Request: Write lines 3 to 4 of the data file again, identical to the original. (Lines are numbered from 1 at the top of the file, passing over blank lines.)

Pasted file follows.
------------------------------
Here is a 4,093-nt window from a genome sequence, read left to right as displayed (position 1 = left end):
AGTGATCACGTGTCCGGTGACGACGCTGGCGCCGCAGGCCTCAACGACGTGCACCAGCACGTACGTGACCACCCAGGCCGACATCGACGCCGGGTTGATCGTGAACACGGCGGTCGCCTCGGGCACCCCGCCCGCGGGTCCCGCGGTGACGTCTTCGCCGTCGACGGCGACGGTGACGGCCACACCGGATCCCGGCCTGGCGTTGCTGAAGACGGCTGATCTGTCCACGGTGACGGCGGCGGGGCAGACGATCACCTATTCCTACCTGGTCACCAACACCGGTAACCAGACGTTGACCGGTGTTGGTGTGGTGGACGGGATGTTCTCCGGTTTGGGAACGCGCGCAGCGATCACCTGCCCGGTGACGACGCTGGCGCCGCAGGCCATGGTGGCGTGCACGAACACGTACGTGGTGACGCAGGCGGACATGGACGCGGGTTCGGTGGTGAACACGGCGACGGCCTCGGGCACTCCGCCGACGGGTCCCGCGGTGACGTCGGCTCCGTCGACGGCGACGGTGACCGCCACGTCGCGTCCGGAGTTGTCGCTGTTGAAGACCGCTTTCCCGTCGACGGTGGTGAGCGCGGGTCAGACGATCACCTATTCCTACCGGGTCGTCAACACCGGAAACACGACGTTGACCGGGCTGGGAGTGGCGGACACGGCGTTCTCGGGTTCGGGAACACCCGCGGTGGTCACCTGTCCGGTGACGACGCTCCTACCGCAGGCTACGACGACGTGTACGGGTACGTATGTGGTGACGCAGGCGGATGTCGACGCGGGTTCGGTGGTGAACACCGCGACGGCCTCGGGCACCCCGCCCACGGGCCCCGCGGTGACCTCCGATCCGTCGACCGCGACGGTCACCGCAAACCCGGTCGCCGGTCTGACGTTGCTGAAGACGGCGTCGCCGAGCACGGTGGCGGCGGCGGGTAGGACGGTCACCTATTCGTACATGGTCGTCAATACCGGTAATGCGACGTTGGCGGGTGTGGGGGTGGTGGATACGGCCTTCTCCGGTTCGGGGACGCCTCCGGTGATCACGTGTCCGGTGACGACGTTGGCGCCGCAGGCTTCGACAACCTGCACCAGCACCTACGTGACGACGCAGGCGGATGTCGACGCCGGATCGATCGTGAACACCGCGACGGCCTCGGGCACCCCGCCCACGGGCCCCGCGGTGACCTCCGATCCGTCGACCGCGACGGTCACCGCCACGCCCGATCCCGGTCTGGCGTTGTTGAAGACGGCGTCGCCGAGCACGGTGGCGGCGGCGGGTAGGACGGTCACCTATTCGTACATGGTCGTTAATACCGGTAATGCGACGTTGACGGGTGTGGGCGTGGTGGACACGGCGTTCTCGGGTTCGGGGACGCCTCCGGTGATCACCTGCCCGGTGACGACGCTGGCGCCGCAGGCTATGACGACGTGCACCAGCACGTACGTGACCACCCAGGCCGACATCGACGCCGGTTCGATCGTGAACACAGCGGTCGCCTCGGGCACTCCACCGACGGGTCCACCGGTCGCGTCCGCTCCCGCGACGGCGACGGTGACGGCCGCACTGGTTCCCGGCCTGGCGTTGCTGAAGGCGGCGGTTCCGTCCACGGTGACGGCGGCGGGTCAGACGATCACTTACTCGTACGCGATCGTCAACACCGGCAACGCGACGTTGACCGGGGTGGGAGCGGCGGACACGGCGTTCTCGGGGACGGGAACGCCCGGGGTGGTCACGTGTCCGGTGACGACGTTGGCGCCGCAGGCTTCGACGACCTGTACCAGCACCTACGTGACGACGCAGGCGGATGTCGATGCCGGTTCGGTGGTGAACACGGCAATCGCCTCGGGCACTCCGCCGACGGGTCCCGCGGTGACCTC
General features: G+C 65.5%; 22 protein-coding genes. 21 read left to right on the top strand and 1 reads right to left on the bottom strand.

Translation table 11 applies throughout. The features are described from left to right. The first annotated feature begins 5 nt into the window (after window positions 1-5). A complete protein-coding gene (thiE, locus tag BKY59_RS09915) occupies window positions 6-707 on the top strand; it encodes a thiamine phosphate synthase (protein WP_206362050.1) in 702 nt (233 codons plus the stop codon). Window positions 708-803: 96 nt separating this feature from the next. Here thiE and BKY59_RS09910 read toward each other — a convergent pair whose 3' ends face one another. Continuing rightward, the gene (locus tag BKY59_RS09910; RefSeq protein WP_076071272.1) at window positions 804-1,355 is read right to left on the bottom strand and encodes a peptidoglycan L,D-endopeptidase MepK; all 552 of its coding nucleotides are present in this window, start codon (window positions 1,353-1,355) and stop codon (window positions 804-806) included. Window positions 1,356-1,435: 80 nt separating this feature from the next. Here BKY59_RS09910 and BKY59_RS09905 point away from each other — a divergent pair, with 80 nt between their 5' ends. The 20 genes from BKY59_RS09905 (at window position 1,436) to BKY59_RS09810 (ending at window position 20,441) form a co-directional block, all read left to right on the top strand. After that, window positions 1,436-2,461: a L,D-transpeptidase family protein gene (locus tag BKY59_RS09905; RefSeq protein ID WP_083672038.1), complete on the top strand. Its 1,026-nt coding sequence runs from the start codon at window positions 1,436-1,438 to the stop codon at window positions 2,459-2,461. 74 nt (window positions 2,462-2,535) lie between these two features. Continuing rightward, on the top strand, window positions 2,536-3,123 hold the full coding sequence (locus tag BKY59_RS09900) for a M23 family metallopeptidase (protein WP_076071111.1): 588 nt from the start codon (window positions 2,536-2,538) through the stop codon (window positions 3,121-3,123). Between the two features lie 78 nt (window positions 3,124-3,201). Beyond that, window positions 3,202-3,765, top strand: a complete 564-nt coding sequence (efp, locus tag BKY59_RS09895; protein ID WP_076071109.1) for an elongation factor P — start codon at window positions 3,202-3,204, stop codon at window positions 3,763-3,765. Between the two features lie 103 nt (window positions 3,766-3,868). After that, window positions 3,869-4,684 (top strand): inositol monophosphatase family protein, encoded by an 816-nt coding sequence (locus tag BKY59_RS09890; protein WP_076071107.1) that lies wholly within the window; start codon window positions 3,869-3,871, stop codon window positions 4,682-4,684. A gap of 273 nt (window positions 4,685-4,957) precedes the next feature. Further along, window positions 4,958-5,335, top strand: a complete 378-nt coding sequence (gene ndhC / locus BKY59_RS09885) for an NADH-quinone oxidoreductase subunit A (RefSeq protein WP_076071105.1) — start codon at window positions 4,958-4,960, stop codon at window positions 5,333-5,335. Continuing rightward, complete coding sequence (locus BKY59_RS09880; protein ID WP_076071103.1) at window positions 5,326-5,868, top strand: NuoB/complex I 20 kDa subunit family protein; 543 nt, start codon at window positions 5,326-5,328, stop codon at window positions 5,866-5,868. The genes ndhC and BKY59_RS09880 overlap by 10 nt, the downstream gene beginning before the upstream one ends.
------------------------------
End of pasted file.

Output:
General features: G+C 65.5%; 22 protein-coding genes. 21 read left to right on the top strand and 1 reads right to left on the bottom strand.

Translation table 11 applies throughout. The features are described from left to right. The first annotated feature begins 5 nt into the window (after window positions 1-5). A complete protein-coding gene (thiE, locus tag BKY59_RS09915) occupies window positions 6-707 on the top strand; it encodes a thiamine phosphate synthase (protein WP_206362050.1) in 702 nt (233 codons plus the stop codon). Window positions 708-803: 96 nt separating this feature from the next. Here thiE and BKY59_RS09910 read toward each other — a convergent pair whose 3' ends face one another. Continuing rightward, the gene (locus tag BKY59_RS09910; RefSeq protein WP_076071272.1) at window positions 804-1,355 is read right to left on the bottom strand and encodes a peptidoglycan L,D-endopeptidase MepK; all 552 of its coding nucleotides are present in this window, start codon (window positions 1,353-1,355) and stop codon (window positions 804-806) included. Window positions 1,356-1,435: 80 nt separating this feature from the next. Here BKY59_RS09910 and BKY59_RS09905 point away from each other — a divergent pair, with 80 nt between their 5' ends. The 20 genes from BKY59_RS09905 (at window position 1,436) to BKY59_RS09810 (ending at window position 20,441) form a co-directional block, all read left to right on the top strand. After that, window positions 1,436-2,461: a L,D-transpeptidase family protein gene (locus tag BKY59_RS09905; RefSeq protein ID WP_083672038.1), complete on the top strand. Its 1,026-nt coding sequence runs from the start codon at window positions 1,436-1,438 to the stop codon at window positions 2,459-2,461. 74 nt (window positions 2,462-2,535) lie between these two features. Continuing rightward, on the top strand, window positions 2,536-3,123 hold the full coding sequence (locus tag BKY59_RS09900) for a M23 family metallopeptidase (protein WP_076071111.1): 588 nt from the start codon (window positions 2,536-2,538) through the stop codon (window positions 3,121-3,123). Between the two features lie 78 nt (window positions 3,124-3,201). Beyond that, window positions 3,202-3,765, top strand: a complete 564-nt coding sequence (efp, locus tag BKY59_RS09895; protein ID WP_076071109.1) for an elongation factor P — start codon at window positions 3,202-3,204, stop codon at window positions 3,763-3,765. Between the two features lie 103 nt (window positions 3,766-3,868). After that, window positions 3,869-4,684 (top strand): inositol monophosphatase family protein, encoded by an 816-nt coding sequence (locus tag BKY59_RS09890; protein WP_076071107.1) that lies wholly within the window; start codon window positions 3,869-3,871, stop codon window positions 4,682-4,684. A gap of 273 nt (window positions 4,685-4,957) precedes the next feature. Further along, window positions 4,958-5,335, top strand: a complete 378-nt coding sequence (gene ndhC / locus BKY59_RS09885) for an NADH-quinone oxidoreductase subunit A (RefSeq protein WP_076071105.1) — start codon at window positions 4,958-4,960, stop codon at window positions 5,333-5,335. Continuing rightward, complete coding sequence (locus BKY59_RS09880; protein ID WP_076071103.1) at window positions 5,326-5,868, top strand: NuoB/complex I 20 kDa subunit family protein; 543 nt, start codon at window positions 5,326-5,328, stop codon at window positions 5,866-5,868. The genes ndhC and BKY59_RS09880 overlap by 10 nt, the downstream gene beginning before the upstream one ends.